Tuesday, 23 January 2018

Don't Ruin It, Critic!

For the record, what I am about to get into is not the business of a critic. The critic's job is to observe and assess quality, not to explain how the director could have fixed up his work to make it better. In other words, a critic doesn't say 'the play needs the last twenty minutes cut', but 'the play is twenty minutes too long'. Identify the problem: if the creator cares, they can mend it. 

For another bit of the record, I have few complaints about Anthony Banks' direction of Strangers on a Train. There's a bit where Charlie falls over that reminded me of Vic Reeves and Bob Mortimer's pratfalls, but that's about it. Oh yeah, the last scene in the train-yard had an unconvincing bunch of trains at the back - they looked a bit cardboard - but one moment that I thought was a bit rough (when Ann gestures in a stilted melodramatic moment) that turned out to be pretty clever (it reminded me that Ann was a melodramatic character, the lovely virtuous heroine).

But I'm interested in the way that the script - and presumably Highsmith's novel, flickers between melodrama and tragedy. It has elements of both genres in it. I'd like to suggest ways that a different director might tip its balance one way or another.

Buried in the redemptive narrative of Guy, the architect who gets involved in a deadly conspiracy to murder due to a chance meeting with Charlie, is a tragedy. It's the tragical tale of Charlie, who is pretty much the bad guy - he describes strangling Guy's first wife with a bit too much relish and when he visits his second wife, he brushes her hair away from her neck in a way that subtly expresses his menace. It's really nicely done, making Charlie's murderous side explicit without turning him into something out of a slasher flick.

It's pretty clear that Charlie is a repressed homosexual. I'm not entirely happy listing the features that make this clear (he sends flowers, he is a bit too close to his mother, he throws camp tantrums, he goes on about wanting to 'live inside' a house built by Guy), because they are a bit stereotypical. But it comes obvious that his desire for Guy motivates him to kill Guy's wife, then move in on his happy home, forcing the architect's complicity in his criminal scheme. Now, it might just be that Charlie has an Oedipus complex (he wants to kill his dad), and Highsmith was writing at the height of Freudian psycho-analysis in 1950s' USA. But the way he goes on about 'knowing' Guy, and finds an almost erotic thrill in killing his wife and... well, every so often, there is a mention of him seeing a woman and it's completely unconvincing (one time, it's a cover for the fact that he was hiding in Guy's bedroom).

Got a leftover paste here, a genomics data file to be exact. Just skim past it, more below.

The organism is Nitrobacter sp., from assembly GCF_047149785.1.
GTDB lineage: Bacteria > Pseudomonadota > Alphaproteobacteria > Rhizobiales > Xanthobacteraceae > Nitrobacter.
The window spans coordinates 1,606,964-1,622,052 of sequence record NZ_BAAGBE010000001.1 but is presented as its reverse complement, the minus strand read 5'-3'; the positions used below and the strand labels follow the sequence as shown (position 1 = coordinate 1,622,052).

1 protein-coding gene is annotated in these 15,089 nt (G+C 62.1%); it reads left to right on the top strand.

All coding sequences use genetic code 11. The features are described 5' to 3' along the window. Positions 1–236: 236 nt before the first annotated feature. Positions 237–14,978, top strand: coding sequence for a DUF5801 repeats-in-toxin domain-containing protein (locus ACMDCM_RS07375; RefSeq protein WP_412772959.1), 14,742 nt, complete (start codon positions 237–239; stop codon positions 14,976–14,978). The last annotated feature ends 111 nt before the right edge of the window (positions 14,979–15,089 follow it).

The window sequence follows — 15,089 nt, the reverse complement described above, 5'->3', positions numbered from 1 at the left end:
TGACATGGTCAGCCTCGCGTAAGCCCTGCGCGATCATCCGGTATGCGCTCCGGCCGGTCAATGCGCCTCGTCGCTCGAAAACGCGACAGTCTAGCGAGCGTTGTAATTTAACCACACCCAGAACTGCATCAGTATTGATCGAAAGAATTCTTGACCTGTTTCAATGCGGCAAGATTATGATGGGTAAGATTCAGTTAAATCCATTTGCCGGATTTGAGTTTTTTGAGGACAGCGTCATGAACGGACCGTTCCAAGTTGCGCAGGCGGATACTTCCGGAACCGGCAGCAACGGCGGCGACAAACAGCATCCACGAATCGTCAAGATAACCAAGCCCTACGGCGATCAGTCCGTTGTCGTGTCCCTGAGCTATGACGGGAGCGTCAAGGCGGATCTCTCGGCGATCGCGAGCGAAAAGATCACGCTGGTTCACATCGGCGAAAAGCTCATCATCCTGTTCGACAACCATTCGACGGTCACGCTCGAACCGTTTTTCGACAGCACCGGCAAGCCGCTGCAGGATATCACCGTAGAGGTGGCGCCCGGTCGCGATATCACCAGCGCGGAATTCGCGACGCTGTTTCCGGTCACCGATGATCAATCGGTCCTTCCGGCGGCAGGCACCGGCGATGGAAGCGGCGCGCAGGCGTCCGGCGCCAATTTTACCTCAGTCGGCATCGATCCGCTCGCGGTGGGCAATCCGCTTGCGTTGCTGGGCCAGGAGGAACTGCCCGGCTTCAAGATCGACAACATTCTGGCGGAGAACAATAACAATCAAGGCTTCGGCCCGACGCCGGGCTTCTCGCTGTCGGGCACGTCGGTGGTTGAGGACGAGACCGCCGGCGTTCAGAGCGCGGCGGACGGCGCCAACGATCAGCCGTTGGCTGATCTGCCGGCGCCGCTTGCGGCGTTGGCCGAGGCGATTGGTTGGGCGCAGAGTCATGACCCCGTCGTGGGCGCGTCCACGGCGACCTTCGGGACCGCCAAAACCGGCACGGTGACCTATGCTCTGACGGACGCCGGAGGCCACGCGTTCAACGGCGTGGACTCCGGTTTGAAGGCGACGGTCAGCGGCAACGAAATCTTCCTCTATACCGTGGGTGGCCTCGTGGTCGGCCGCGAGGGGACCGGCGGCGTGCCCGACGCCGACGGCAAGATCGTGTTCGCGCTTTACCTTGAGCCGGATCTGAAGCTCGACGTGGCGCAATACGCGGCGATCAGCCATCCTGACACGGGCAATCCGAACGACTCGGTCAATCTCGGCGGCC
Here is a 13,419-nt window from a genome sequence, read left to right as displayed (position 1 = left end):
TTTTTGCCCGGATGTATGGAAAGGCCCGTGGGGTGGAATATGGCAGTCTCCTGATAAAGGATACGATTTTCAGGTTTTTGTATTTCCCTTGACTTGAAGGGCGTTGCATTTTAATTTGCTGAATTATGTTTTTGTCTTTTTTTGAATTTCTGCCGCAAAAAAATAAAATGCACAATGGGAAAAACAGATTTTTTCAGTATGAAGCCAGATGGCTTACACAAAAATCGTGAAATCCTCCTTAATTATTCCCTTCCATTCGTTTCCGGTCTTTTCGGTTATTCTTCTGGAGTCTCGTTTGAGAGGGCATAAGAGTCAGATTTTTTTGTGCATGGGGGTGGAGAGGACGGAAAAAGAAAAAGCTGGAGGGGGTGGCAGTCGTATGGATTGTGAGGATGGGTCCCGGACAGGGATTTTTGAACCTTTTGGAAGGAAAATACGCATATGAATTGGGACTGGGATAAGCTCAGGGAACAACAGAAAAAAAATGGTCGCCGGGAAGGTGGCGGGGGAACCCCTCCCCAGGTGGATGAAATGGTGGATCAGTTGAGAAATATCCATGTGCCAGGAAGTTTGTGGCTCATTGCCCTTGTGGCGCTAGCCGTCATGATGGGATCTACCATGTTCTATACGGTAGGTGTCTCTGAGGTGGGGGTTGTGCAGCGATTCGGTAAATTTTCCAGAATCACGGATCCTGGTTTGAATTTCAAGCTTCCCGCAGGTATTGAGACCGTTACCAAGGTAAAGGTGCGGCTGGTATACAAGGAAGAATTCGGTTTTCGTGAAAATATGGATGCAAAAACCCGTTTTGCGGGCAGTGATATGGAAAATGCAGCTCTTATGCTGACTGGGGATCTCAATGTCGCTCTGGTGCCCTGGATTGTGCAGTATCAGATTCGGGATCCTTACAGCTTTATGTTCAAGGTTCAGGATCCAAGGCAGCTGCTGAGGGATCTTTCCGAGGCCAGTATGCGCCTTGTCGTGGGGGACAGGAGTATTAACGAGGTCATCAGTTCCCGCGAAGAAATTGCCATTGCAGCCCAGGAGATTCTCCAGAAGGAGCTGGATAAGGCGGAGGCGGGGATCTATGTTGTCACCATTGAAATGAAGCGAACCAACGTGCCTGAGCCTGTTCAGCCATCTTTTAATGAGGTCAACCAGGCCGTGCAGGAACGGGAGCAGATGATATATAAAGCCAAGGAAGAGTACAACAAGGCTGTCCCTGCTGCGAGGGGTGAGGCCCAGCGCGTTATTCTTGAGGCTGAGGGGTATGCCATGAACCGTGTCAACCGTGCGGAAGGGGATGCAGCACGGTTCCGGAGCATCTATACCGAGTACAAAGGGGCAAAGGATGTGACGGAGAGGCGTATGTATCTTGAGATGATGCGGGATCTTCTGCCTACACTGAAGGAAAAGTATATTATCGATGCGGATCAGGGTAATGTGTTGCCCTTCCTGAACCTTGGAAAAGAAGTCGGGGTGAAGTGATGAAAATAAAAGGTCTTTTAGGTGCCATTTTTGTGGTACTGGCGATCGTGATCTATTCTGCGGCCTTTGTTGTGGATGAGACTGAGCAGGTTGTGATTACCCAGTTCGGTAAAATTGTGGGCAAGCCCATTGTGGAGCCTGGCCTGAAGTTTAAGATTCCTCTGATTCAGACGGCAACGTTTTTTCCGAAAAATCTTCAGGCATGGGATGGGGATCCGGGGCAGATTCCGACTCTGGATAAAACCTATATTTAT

There is a worrying link between this repressed desire and Charlie's apparently psychopathic behaviour. It's like a subtext that points to homosexuality as the source of all the evil in the play. I don't think Craig Warner was deliberately putting this in the script adaptation to make that point. I reckon he was being faithful to the novel, which is steeped in the kind of naturalism that seeks motivation in psychology. 

Anyway, this gives Charlie a tragic flaw that leads to his downfall: unable to live a free life (something that he blames his father for preventing), he turns inward and goes on a rampage. By the end, it's a relief when he shoots himself, because Guy has become a bit of a hero (unlike Charlie, he feels terrible about killing). But the tragedy is there, and I'm interested whether there is a way of directing the play that would make that more explicit.

In the first scene, when the two meet on the train, it's obvious that Guy thinks Charlie is joking about the murders. He's also a bit distant towards Charlie, who imposes himself on the taciturn architect. Charlie's subsequent belief in their shared intimacy is delusional. Guy just didn't like him that much.

But what if Guy was more into Charlie on the train? What if there was a hint that they did a bit more than chat? Then, Guy's later rejection of Charlie would be more vicious and unkind. 

As it goes, I don't think Warner's script has enough sympathy for Charlie to really follow the tragedy: it's one reason why I ought to be a critic and not a director, because I might try stupid interpretations like this and ruin the delicate balance of the script. I think there's enough evidence in the play to recognise Charlie's tragic traits (and he's played by Christopher Harper with tonnes of charisma), but not so much that it interrupts Guy's movement towards redemption. 

I'm not always keen on historical readings of plays, but I'm wondering whether there isn't an implicit condemnation of 1940s/1950s North America in this: the problems in the play are caused by repression. In the end, it's the safe heterosexual relationship that draws back Guy into life, away from Charlie (who shoots himself), but it is left a bit uncertain in Banks' ending. Guy is reaching but not quite touching his wife's hand. 

There's something lovely in the way that Banks leaves these threads hanging: it is possible to read the play as having a homophobic subtext, or as an allegory for the USA's love of repression. He manages it well enough that the culture on stage becomes transparent, exposing its flaws and its aspirations. That ambiguity is what gives it a tragic tone, and I'm not sure my attempt at going full tragedy would make it better. 

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